Vaping and COVID-19 Risk: Another Reason Working Parents Need Help

Vaping and COVID-19 Risk: Another Reason Working Parents Need Help

When their kids have an issue with vaping, working parents don’t simply sidestep their worry while they work.

In fact, a Truth Initiative report found that 2/3 of parents who know or suspect their teen or young adult child is vaping are very or extremely concerned, and this concern translates into being less productive at work.

Now, they have even more reason to be distracted: COVID-19 risk.

According to new research published in the Journal of Adolescent Health, there are significant links between vaping and COVID-19:

  • Young people who reported ever using e-cigarettes were 5 times more likely to test positive for COVID-19 compared to non-vaping peers.
  • Those who reported both e-cigarette and cigarette use in the previous 30 days were nearly 7 times more likely to receive a positive test result and were almost 5 times more likely to experience COVID-19-related symptoms compared to those who had never vaped or smoked.

Symptoms include shortness of breath, difficulty breathing, fever, cough, and fatigue. There’s also growing evidence that vaping may harm lung and heart health overall, exacerbating the potential damage from the virus.

The situation is likely to get worse before it gets better—the coronavirus pandemic is occurring at a time when youth vaping in the U.S. remains at epidemic levels.

When schools first closed and stay-at-home orders were put in place, parents who were working from home may have seen for the first time that it was a problem for their kids—and, subsequently, how much they needed help to deal with the issue.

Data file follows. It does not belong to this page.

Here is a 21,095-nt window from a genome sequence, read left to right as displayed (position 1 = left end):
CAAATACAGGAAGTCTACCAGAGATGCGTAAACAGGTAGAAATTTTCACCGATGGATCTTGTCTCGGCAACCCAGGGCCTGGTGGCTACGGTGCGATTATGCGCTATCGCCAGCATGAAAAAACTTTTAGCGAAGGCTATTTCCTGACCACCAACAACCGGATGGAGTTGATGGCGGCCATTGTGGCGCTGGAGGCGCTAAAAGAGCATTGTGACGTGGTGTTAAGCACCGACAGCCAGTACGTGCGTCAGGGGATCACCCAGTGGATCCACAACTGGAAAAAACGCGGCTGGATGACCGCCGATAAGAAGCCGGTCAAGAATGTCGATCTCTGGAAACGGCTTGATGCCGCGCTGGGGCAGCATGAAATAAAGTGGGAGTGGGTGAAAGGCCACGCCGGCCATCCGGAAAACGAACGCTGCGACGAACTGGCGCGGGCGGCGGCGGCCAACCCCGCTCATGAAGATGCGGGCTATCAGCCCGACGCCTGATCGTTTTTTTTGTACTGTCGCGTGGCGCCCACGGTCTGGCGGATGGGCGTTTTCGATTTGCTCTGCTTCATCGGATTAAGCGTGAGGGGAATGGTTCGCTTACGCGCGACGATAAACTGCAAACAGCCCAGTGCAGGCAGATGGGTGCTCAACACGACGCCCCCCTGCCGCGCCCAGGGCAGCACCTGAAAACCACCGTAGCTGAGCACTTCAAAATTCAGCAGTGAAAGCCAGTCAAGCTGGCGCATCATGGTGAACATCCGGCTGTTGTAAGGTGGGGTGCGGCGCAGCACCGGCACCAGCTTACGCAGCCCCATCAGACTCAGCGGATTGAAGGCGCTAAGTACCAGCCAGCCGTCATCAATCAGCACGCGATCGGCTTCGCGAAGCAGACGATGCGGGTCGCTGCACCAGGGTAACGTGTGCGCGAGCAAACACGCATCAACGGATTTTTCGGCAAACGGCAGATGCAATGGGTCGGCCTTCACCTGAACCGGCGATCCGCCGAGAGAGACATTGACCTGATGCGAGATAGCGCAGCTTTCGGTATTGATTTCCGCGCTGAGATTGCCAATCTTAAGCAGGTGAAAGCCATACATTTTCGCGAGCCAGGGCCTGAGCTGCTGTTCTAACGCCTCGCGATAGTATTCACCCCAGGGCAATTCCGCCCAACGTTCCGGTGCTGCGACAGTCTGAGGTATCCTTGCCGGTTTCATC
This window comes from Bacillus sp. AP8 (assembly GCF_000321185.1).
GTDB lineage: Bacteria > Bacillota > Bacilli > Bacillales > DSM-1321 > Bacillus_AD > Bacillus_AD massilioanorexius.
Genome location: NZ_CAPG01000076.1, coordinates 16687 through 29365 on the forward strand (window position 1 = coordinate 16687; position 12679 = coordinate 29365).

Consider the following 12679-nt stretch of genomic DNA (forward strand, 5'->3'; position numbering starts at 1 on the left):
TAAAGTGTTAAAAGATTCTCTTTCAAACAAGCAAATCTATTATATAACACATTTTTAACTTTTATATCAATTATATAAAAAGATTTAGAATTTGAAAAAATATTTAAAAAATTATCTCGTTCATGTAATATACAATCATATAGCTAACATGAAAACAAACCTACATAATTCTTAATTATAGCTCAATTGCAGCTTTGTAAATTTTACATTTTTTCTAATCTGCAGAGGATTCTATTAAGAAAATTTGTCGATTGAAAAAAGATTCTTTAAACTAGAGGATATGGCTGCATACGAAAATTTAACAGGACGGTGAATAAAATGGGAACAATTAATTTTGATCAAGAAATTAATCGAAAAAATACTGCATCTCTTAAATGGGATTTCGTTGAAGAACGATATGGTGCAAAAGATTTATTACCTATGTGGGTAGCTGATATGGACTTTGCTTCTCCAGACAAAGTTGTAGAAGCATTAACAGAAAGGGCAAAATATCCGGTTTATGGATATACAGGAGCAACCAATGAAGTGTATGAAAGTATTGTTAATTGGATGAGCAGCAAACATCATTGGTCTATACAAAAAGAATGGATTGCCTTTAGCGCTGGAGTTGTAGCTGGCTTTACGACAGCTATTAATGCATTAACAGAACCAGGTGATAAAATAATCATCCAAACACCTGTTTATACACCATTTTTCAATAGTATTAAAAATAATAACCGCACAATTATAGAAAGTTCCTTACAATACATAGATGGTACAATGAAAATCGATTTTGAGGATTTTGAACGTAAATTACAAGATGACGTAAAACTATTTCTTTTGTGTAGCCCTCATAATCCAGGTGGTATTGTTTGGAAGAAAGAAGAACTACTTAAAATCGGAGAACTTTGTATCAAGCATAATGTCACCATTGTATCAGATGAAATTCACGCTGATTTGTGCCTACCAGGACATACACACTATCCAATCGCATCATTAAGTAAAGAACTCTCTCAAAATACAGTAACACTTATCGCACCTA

Supporting Working Parents

Many employers are expanding their benefits to support employee health during COVID-19, including more robust wellness offerings.

While these efforts are important, more and more employers understand the value of providing benefits that help the whole family navigate the pandemic, including caregiving and childcare support, too.

Today, working parents are responding to schooling changes, adjusting work schedules and workloads, taking care of their own health, and mentally coping with extreme disruption and uncertainty. Knowing their teens and young adult children might be even more at risk than they thought could increase the stress and anxiety that many working parents already shoulder.

Getting the Right Resources

People need tailored support to quit vaping that includes information specific to the product they use, the triggers they face, their distinct health risks, and understanding about their specific circumstances.

That’s why the EX Program offers personalized, evidence-based resources specifically designed for young adult e-cigarette users (ages 18+) and working parents of young people who are vaping and need support to help their child quit.

With COVID-19 continuing to surge in several states, the time to act and provide support that can positively reduce tobacco use rates is now.

Visit our program page to learn more about our innovative and effective program to help families live tobacco-free or contact us to see a demo.

Megan Jacobs, MPH
Megan Jacobs, MPH

Managing Director of Product, Innovations

Megan Jacobs is responsible for the design, delivery, and evaluation of the EX Program. Most recently, Jacobs led the EX Program team responsible for the first evidence-based text messaging program to help e-cigarette users of all ages quit. She formed her expertise in mHealth interventions and public health campaigns with her work at the University of Michigan Health Service, DC Department of Health, and the National Vaccine Program Office. Her public health work over the past 15 years has applied technology to behavior change ranging from adolescent sexual health to vaccinations. Jacobs received her Master of Public Health from the Milken Institute School of Public Health at George Washington University and is also a graduate of the University of Michigan.

Human Resources Today